For reasons unrelated to Translations, I'm doing some research in the "Negro Units" of the Federal Theatre Projects. In E. Quita Craig's book Black Drama of the Federal Theatre Era, she discusses, among other things, the West Indian influence on black playwriting in the 1930s. And in a discussion of religious expression in the Caribbean, she says "In contrast to Christianity, the entire orientation of these religions is toward joy, gaiety, and the fullest expression of life, and this religious joie de vivre dominates the outlook of the black island populations" (p. 141).
There were 18th century laws in America against slaves gathering to dance.
The missionaries suppressed hula in Hawaii the 19th century.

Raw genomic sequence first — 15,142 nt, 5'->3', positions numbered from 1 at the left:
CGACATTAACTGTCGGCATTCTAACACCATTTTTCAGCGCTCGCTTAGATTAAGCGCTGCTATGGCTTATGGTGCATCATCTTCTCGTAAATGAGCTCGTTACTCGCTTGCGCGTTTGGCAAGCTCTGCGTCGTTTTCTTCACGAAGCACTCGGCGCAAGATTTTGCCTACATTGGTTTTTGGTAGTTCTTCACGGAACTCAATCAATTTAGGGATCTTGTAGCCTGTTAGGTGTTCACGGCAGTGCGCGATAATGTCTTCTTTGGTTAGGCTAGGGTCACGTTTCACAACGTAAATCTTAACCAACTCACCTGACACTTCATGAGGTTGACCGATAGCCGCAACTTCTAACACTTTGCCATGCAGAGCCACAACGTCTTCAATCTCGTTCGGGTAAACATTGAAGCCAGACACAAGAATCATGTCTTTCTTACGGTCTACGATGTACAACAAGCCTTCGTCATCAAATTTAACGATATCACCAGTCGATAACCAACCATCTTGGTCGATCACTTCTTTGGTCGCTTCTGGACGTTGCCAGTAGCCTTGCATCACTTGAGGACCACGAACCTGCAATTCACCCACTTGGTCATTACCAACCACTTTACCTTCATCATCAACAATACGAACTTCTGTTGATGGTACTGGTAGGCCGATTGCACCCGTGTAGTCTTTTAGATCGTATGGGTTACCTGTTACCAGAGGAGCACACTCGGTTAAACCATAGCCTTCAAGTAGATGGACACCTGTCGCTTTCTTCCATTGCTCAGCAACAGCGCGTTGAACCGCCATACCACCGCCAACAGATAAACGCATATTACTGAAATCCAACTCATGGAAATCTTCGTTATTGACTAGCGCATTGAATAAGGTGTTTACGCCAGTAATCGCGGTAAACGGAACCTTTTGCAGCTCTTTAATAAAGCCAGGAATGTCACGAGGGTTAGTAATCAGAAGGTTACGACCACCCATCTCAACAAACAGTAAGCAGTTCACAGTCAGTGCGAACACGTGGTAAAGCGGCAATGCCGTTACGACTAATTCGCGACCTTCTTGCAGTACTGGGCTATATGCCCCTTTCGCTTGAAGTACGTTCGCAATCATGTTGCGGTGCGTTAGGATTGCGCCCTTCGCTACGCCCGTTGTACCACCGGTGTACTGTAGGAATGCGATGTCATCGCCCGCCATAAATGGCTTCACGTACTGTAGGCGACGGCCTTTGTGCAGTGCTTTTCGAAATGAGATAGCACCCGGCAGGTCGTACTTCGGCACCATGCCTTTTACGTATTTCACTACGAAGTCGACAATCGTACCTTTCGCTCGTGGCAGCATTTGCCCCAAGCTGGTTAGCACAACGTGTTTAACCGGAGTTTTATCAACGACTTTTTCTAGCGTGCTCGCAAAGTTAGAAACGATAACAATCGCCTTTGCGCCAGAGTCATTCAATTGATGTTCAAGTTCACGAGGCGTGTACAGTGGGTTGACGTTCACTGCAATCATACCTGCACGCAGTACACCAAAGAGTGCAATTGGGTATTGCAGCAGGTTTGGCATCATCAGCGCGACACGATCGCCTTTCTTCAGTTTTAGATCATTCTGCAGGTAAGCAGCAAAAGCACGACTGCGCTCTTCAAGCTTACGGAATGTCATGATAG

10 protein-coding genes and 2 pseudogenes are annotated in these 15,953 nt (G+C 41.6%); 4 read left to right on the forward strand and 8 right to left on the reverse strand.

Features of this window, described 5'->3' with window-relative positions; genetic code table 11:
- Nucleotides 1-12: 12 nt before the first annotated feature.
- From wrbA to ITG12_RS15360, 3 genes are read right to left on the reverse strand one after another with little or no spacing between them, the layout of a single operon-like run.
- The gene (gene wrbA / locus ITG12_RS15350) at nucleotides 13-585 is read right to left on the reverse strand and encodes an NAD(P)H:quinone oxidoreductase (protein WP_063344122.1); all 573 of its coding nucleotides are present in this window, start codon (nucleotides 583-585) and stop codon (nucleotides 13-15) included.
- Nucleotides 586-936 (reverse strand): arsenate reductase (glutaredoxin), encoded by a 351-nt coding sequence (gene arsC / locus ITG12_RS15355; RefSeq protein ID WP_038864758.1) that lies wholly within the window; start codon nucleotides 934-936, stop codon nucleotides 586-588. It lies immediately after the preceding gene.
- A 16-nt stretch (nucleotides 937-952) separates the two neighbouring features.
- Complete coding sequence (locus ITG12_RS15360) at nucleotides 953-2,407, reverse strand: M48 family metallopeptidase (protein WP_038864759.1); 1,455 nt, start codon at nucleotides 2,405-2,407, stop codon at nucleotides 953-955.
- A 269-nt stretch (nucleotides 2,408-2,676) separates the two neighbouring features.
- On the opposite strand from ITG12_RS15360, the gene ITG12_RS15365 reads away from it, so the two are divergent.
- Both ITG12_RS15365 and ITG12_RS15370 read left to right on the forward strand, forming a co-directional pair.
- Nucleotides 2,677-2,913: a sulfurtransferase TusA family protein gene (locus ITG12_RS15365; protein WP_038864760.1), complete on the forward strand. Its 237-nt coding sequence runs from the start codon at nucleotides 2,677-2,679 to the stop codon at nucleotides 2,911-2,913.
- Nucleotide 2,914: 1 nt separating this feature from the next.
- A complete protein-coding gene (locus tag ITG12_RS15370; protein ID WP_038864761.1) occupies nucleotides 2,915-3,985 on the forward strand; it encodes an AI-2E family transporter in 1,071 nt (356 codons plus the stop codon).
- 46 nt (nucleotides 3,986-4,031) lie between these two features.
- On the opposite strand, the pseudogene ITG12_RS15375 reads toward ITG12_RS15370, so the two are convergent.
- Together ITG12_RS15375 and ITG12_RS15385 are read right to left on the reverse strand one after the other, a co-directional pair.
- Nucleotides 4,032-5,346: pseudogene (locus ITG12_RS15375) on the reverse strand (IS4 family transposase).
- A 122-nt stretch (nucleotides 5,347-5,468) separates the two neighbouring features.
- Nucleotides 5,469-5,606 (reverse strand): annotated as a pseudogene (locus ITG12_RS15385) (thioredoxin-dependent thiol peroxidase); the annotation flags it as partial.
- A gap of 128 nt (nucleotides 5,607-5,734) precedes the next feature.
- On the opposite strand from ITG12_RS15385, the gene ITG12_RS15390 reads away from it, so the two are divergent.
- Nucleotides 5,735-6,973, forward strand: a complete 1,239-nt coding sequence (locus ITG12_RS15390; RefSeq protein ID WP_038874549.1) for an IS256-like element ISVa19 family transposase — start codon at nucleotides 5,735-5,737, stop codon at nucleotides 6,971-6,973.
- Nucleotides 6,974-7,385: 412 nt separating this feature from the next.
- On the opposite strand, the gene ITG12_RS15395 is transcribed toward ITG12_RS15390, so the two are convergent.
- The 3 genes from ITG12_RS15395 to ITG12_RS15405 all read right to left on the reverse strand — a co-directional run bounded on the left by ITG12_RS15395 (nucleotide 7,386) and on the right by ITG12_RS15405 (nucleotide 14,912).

I'm thinking about the local dance in Baile Beag that Lieutenant Yolland leaves with Maire. I would love the music to convey that sense of joy and the fullest expression of life.
Tuesday, February 19, 2008
We were on the Leeward side of the island almost to the northwest tip, playing in a tidepool, trying to catch fish in a little handheld net. A little boy ran up to us and said, "I know where you can get planny fish." And my husband Sean and I, who pride ourselves on knowing a good amount of pidgin (Sean's written pidgin-speaking characters in his plays and we have the pidgin dictionary!), looked at him blankly, asking, "What kind of fish?" "Planny fish!" "What kind of fish is that?," we kept asking. Finally, our six-year-old daughter Ruby translated for us. "He means he knows where there are a lot of fish." Thanks, Ruby.
Sunday, February 3, 2008
We were in Ireland in 1999. More on that later. All of the signs in the Republic of Ireland are in both Irish and English (why don't we do this in Hawaii? signs in Hawaiian I mean). But as we got to the west coast and further north, we saw a few signs with the English crossed out: